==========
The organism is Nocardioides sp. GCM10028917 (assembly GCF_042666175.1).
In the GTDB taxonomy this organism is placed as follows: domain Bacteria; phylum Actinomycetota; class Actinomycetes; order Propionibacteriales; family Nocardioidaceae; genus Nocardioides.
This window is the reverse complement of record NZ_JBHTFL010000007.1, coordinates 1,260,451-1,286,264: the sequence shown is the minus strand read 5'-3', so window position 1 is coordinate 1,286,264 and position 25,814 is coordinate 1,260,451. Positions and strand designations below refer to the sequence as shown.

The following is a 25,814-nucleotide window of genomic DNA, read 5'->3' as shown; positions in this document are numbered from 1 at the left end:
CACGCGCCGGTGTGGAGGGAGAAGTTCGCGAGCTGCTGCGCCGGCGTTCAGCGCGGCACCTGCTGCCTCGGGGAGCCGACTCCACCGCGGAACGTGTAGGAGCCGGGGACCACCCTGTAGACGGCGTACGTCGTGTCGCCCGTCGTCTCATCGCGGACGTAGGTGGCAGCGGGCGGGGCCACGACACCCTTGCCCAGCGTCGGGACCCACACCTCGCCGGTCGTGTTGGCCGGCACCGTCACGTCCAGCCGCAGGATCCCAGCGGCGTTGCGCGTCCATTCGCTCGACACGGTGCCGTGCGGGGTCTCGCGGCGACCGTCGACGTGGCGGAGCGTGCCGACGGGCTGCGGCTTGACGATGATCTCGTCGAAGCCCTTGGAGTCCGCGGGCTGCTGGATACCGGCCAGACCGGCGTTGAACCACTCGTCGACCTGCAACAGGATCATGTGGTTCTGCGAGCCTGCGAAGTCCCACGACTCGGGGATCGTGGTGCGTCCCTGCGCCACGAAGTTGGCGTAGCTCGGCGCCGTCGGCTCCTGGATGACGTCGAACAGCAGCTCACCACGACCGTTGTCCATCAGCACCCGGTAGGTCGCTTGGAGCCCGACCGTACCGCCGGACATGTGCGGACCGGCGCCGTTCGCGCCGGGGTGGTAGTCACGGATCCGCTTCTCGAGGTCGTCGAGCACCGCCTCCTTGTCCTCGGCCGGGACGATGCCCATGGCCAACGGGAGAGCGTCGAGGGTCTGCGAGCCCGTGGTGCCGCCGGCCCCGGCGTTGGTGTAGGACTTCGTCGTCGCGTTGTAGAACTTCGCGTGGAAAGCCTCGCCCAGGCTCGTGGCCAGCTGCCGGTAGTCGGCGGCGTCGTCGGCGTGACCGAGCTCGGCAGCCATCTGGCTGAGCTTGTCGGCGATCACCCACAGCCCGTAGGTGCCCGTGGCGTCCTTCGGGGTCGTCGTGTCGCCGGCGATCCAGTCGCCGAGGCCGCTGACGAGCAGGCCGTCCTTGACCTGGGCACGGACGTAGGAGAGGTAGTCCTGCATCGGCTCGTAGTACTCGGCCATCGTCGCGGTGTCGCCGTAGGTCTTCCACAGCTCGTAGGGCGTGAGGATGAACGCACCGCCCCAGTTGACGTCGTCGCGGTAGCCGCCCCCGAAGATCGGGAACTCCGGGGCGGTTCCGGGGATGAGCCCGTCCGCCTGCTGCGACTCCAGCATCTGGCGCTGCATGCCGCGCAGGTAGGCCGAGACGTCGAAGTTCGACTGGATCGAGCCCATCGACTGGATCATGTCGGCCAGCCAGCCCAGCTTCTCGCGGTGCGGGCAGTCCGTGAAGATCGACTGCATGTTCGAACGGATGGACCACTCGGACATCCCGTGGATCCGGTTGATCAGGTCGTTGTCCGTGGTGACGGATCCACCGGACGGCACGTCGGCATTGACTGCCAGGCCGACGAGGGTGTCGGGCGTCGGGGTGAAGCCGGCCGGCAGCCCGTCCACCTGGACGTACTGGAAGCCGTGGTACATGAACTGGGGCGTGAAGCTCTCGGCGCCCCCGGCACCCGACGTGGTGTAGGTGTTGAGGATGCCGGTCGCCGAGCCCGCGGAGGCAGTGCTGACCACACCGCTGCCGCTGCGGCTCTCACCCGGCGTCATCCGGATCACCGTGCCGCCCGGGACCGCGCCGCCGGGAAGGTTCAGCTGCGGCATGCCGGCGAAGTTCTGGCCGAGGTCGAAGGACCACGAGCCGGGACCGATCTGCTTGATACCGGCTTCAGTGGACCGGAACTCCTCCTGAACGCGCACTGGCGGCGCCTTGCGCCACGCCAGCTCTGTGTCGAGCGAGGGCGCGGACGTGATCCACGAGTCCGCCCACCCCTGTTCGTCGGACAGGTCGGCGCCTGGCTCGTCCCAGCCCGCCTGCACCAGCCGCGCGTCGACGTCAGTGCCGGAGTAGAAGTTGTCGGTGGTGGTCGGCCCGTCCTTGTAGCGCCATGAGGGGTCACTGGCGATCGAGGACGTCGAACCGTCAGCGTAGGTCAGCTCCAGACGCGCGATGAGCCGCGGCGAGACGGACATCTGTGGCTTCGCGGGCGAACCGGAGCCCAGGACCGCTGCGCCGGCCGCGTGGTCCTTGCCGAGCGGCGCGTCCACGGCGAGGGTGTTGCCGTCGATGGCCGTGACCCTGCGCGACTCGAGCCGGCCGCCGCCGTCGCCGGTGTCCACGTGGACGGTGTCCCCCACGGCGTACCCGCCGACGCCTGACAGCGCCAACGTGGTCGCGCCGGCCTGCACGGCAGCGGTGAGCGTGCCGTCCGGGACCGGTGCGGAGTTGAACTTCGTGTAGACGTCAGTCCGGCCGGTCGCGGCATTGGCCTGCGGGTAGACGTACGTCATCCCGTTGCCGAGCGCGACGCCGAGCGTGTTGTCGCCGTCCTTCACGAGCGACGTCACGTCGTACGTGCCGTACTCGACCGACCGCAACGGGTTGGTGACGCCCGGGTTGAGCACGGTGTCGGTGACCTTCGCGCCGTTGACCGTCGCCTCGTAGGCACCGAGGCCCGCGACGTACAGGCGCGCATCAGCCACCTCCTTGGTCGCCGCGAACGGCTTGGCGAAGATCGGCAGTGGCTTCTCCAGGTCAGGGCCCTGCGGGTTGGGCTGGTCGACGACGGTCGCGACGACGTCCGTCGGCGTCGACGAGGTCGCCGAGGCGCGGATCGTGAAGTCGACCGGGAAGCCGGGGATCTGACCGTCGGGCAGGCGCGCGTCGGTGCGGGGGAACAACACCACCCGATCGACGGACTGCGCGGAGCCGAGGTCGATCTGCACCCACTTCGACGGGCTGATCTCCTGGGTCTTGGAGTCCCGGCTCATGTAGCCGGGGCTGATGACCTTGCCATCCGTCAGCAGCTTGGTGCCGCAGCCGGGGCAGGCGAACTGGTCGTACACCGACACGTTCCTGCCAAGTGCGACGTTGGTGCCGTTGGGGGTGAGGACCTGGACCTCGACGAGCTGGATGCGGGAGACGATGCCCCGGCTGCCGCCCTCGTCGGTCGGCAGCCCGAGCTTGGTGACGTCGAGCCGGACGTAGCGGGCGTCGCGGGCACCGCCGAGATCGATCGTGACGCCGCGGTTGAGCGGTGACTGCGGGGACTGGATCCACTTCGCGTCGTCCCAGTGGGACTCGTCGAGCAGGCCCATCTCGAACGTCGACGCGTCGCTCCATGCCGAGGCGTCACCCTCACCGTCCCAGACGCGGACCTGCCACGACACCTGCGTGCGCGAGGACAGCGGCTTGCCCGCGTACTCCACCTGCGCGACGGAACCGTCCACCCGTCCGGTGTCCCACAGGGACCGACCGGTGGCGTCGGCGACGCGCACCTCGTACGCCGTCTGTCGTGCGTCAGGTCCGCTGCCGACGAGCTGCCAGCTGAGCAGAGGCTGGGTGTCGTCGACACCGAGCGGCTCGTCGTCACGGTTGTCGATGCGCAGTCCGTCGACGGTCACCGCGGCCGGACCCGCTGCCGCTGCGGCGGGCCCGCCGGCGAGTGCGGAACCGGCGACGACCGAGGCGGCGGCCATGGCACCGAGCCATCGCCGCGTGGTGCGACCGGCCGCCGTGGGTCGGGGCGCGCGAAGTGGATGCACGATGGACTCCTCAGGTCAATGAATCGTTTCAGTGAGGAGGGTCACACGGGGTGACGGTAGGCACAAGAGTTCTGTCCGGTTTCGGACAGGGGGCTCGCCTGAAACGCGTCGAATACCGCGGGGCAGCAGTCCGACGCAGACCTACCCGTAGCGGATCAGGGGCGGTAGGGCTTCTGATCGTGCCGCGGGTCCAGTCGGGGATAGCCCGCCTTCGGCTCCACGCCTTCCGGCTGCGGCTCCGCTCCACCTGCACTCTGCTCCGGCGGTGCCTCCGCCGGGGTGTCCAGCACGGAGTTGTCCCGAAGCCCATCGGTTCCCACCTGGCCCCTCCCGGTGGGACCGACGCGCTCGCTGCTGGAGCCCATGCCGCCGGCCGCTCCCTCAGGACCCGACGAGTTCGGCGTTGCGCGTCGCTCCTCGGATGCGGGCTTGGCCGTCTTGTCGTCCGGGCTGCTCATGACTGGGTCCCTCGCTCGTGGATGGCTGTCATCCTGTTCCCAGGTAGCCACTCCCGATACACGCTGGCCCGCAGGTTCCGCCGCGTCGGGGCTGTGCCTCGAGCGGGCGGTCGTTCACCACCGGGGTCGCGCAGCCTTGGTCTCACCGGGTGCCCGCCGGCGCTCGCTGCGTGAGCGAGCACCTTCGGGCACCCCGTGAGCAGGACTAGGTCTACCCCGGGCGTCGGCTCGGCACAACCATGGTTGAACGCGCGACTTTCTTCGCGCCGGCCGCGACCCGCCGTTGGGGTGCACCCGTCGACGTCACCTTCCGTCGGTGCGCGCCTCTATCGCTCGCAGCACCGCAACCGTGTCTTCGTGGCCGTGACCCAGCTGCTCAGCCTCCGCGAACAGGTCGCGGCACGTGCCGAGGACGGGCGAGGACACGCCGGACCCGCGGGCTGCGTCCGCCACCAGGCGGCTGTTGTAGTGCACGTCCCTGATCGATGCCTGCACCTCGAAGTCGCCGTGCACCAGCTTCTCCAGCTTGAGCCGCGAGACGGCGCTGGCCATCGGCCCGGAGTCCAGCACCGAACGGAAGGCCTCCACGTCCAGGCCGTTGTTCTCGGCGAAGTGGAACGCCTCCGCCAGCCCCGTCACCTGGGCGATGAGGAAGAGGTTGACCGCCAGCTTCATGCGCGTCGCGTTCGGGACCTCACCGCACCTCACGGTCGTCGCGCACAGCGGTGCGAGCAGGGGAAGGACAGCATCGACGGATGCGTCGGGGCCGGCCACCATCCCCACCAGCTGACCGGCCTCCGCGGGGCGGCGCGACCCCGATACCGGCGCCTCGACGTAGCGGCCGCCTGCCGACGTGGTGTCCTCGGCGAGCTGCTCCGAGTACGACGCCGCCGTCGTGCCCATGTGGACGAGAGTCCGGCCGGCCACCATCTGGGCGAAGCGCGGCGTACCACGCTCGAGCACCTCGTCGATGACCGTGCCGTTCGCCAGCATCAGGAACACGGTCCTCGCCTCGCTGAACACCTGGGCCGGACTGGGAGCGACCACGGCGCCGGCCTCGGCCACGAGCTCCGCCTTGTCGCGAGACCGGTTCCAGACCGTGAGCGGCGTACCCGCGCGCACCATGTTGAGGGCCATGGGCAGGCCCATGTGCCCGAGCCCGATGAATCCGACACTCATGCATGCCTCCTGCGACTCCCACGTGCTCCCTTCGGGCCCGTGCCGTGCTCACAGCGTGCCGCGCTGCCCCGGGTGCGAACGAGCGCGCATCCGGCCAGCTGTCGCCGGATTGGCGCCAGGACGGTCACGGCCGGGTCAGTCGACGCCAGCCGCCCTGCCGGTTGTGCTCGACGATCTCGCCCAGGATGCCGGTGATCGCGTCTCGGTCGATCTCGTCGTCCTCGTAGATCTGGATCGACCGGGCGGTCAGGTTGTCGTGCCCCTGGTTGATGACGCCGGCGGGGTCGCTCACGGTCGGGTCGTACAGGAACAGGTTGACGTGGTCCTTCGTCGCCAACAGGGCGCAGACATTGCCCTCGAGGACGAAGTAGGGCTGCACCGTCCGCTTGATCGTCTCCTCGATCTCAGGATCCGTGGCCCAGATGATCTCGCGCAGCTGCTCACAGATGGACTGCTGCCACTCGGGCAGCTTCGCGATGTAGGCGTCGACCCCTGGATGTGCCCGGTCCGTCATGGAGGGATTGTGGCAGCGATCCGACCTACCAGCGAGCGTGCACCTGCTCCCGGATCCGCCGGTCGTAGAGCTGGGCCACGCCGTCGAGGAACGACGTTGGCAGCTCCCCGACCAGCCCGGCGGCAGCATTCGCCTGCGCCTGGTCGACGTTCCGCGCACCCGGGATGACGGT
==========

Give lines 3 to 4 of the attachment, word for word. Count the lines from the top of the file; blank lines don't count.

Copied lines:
This window is the reverse complement of record NZ_JBHTFL010000007.1, coordinates 1,260,451-1,286,264: the sequence shown is the minus strand read 5'-3', so window position 1 is coordinate 1,286,264 and position 25,814 is coordinate 1,260,451. Positions and strand designations below refer to the sequence as shown.

The following is a 25,814-nucleotide window of genomic DNA, read 5'->3' as shown; positions in this document are numbered from 1 at the left end: